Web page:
6 Ways Brands Use Twitch
Brands use Twitch to increase brand awareness, target specific audiences, produce branded streams, and leverage influencer marketing. Twitch reports that the platform is great for scaled engagement and reaching specific campaign goals. Because the site is powered by visual content, let’s explore some examples to back up these goals.
Tactic: Brand Awareness
1,000 Dreams Fund is a non-profit devoted to providing 1,000 university women with grants to help them achieve their dreams and provides new grants every academic semester. The people behind 1DF partnered with Twitch to bring the program to streamers.
The Twitch spin on the fund gives financial assistance to streamers who are female and currently attending university, to help with school expenses. For example, Twitch might provide financial aid for conventions like TwitchCon, conferences, new hardware, or educational programs that are devoted to creative pursuits.
For Women’s History Month, Twitch’s Facebook account ran an ad that supported the fund, bringing awareness to 1DF and what it does for women streamers.
This gave an entirely new audience an introduction to the non-profit. It also showed Twitch’s diverse user base, and highlighted a cause the company supports.
Tactic: Target Specific Audiences
WildEarth (WE) is a broadcaster that shows the day-to-day lives of animals, led by expert zoologists in Johannesburg, Australia. Recently, the site’s leaders decided to expand their broadcast onto Twitch in order to broaden their audience.
The streams are short, which is unusual for Twitch, but makes sense for WildEarth. Content includes a sunrise safari led by expert Lauren, in which she focuses on animals she sees on her drive and provides information about them.
In the clip above, Lauren talked about how elephants are shy but friendly. Most clips on the channel are similar in that they show close-ups of animals making their homes or other animals roaming about.
WE is aimed towards younger viewers, so it’s no surprise that broadcasts have expanded to Twitch and YouTube. Some clips even have kid-friendly titles with emojis and current slang to attract these younger viewers.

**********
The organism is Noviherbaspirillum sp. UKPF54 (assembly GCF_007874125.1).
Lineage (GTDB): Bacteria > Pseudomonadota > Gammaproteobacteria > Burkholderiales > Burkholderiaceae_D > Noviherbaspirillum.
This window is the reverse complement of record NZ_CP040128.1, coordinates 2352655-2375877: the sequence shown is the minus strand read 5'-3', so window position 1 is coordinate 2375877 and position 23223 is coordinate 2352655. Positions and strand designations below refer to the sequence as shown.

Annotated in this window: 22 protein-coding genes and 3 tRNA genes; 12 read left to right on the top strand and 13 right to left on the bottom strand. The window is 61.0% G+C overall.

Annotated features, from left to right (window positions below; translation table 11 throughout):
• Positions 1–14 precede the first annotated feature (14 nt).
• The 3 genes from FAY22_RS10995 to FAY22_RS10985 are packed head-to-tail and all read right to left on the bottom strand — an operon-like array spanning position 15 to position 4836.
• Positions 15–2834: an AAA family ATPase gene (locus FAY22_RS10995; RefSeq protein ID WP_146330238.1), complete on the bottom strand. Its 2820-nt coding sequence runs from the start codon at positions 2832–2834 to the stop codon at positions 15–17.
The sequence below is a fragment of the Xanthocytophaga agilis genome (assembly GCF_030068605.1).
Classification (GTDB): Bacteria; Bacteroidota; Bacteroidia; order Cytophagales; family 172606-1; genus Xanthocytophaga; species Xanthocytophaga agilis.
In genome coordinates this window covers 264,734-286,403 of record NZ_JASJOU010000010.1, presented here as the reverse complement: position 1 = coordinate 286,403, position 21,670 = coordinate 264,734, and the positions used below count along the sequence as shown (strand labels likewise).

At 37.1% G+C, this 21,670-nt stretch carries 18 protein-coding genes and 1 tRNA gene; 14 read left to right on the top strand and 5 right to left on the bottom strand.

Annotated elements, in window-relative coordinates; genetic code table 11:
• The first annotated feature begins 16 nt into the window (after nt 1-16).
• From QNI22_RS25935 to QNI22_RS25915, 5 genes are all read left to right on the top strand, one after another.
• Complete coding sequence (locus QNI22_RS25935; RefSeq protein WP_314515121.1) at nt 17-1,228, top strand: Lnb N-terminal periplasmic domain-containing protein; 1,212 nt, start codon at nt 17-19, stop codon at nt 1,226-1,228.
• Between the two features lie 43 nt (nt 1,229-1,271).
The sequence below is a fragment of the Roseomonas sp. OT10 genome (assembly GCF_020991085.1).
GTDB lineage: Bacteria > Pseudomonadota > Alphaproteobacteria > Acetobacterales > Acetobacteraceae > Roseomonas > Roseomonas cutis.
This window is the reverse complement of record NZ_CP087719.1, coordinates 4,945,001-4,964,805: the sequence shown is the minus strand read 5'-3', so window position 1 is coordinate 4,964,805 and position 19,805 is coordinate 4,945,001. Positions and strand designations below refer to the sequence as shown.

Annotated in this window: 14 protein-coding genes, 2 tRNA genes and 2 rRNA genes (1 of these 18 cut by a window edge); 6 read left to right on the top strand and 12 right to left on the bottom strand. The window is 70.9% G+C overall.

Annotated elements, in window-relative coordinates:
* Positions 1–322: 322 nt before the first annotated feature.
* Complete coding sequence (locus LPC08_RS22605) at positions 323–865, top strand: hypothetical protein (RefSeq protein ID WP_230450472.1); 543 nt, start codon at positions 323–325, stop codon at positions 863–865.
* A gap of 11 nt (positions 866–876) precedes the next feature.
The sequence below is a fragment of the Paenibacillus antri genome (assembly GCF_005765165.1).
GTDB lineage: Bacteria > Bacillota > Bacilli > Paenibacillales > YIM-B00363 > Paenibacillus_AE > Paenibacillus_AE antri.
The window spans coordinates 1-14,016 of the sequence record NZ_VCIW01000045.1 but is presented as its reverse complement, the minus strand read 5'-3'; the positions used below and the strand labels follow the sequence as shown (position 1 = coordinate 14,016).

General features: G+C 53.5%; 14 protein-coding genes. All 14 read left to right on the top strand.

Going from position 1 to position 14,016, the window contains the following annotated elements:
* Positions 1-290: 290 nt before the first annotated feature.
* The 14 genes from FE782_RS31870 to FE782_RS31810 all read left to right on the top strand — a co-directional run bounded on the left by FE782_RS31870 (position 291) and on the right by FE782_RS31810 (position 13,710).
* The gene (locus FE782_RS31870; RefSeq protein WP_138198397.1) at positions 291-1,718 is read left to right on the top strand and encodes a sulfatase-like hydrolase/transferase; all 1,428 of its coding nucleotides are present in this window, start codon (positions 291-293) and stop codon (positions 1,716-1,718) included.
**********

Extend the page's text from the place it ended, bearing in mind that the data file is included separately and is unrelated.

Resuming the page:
Tactic: Lead Generation
Streamer Pokimane boasts over four million followers on her channel and plays mostly role-playing, fantasy games. Recently, she partnered with Nissin Foods to produce a branded League of Legends broadcast.
The broadcast featured her making the instant noodles during a stream. To keep the content fun and engaging, Pokimane added a ‘Slurp Meter’ graphic on-screen that measures the volume of her eating her meal.
If I were a younger viewer watching this stream, I would think about how it would be easy to prepare and eat Nissin Noodles while using Twitch, as Pokimane did. I would want to use the ‘Slurp Meter’ to measure the noise-level of myself eating and report back to the community in the comments.
Nissin’s branded stream has been seen by over 11,000 of Pokimane’s fans. This marketing technique cemented Nissin as a brand associated with her community, showing how their product fits into the gaming lifestyle.
Tactic: Influencer Marketing
Ninja is one of Twitch’s most-followed streamers. For perspective, 14.7 million is half of the platform’s U.S. user base. It’s also the number of followers Ninja has. To get those followers interested in their brand, and celebrate TwitchCon 2018, athletic underwear brand PSD gave the streamer a bus.
No, really. A bus:
— PSD Underwear (@PSDunderwear)
October 25, 2018
PSD’s marketing campaign used TwitchCon to build brand awareness with its ‘Ninja Bus’ and corresponding Twitter post.
This partnership is a change for PSD, which usually partners with basketball, football, or wrestling athletes. A video game athlete partnership could be part of a strategy to attract audiences on a different platform. It also shows the flexibility of the product.